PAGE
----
While St Petersburg is a dominant point of entry, the port of Paldiski in Estonia and the port of Kotka in Finland are also still used. Andrey Rodionov, spokesman for Mercedes-Benz Russia, says his company imports all of its passenger cars and most of its light commercial vehicles via Paldiski port in Estonia, delivering them from there into Russia by road.
WWL manages imports of Haval vehicles from China into Russia via Kotka, for instance. Vostrikov says the longer transit time via Kotka is compensated for by the freedom to store vehicles in customs warehouses in Finland indefinitely until called off by the dealer – where Russian customs legislation restricts the amount of time for which finished vehicles can stay in customs storage, limiting this as a rule to 60 days.
However, Alexander Kovalenko, national customs manager at Gefco Russia, suggests that based on the experiences of two major importers, there is no need to store finished vehicles in customs warehouses. For most market players, he says, it makes no sense to store cars for several months, at least during periods of normal turnover.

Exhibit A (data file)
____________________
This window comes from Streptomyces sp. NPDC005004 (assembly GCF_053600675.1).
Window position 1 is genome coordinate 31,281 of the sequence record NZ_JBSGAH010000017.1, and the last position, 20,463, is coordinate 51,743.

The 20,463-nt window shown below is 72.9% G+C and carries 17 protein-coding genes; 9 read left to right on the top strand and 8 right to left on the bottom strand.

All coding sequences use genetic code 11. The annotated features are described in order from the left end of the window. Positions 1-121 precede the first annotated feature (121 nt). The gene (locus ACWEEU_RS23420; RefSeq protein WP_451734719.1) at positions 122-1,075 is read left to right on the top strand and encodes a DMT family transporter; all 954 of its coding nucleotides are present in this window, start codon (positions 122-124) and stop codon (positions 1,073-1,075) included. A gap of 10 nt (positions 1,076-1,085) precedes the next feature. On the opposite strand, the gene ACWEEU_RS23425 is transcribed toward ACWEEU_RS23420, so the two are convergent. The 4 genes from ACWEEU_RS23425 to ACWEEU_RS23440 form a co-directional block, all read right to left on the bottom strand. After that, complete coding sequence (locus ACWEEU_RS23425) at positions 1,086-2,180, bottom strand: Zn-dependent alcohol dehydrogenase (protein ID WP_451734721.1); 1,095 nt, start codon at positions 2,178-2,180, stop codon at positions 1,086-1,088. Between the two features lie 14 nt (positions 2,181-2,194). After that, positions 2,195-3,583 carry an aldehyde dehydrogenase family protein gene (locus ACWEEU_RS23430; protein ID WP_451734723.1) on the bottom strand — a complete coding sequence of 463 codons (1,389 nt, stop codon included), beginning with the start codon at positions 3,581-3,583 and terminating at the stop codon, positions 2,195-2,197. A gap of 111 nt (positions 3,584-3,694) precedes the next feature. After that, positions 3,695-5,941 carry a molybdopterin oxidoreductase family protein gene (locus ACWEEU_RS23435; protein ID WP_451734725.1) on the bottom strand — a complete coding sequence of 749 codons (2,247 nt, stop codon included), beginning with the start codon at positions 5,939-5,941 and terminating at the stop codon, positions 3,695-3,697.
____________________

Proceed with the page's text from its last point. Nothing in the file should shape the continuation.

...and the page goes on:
[sta_anchor id="4"]There are restrictions on vehicles placed in temporary storage in ports – for example, relating to diagnostics and marking – but these are not out of line with standard practice worldwide and as long as sufficient vehicle volumes are involved, Russia’s ports remain competitive, he suggests.
Russian ports gain groundIn fact, non-Russian ports have continued to lose market share to Russian ones. Andrey Novikov, deputy head of the marketing department at LLC Fenix, owner and operator of the port of Bronka, says that in 2016, transit of vehicles to Russia from Finnish ports fell significantly: Kotka, for instance, saw volumes fall 60% over the year to just 8,000 cars. The appeal of Russian Baltic ports is obvious, he says, given their proximity to the European side of the country and to Moscow.